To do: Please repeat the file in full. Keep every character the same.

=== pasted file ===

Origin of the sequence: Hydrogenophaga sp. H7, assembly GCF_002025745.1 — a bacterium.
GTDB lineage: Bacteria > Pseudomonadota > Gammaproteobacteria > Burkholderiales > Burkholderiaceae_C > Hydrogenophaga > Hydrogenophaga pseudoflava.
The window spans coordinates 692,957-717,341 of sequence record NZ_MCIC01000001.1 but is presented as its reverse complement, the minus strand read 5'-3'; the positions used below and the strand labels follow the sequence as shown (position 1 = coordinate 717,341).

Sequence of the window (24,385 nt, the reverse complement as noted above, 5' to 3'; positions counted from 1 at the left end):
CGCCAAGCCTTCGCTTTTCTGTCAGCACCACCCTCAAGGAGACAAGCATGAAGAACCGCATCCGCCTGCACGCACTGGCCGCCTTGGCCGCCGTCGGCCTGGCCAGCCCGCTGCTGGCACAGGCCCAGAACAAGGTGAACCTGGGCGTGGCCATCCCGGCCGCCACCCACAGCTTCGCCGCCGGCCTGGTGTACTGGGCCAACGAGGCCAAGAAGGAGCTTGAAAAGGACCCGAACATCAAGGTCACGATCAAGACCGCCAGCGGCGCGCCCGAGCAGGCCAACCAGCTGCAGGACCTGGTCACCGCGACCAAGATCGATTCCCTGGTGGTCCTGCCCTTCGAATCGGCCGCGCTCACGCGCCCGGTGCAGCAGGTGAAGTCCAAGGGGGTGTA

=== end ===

Origin of the sequence: Hydrogenophaga sp. H7, assembly GCF_002025745.1 — a bacterium.
GTDB lineage: Bacteria > Pseudomonadota > Gammaproteobacteria > Burkholderiales > Burkholderiaceae_C > Hydrogenophaga > Hydrogenophaga pseudoflava.
The window spans coordinates 692,957-717,341 of sequence record NZ_MCIC01000001.1 but is presented as its reverse complement, the minus strand read 5'-3'; the positions used below and the strand labels follow the sequence as shown (position 1 = coordinate 717,341).

Sequence of the window (24,385 nt, the reverse complement as noted above, 5' to 3'; positions counted from 1 at the left end):
CGCCAAGCCTTCGCTTTTCTGTCAGCACCACCCTCAAGGAGACAAGCATGAAGAACCGCATCCGCCTGCACGCACTGGCCGCCTTGGCCGCCGTCGGCCTGGCCAGCCCGCTGCTGGCACAGGCCCAGAACAAGGTGAACCTGGGCGTGGCCATCCCGGCCGCCACCCACAGCTTCGCCGCCGGCCTGGTGTACTGGGCCAACGAGGCCAAGAAGGAGCTTGAAAAGGACCCGAACATCAAGGTCACGATCAAGACCGCCAGCGGCGCGCCCGAGCAGGCCAACCAGCTGCAGGACCTGGTCACCGCGACCAAGATCGATTCCCTGGTGGTCCTGCCCTTCGAATCGGCCGCGCTCACGCGCCCGGTGCAGCAGGTGAAGTCCAAGGGGGTGTA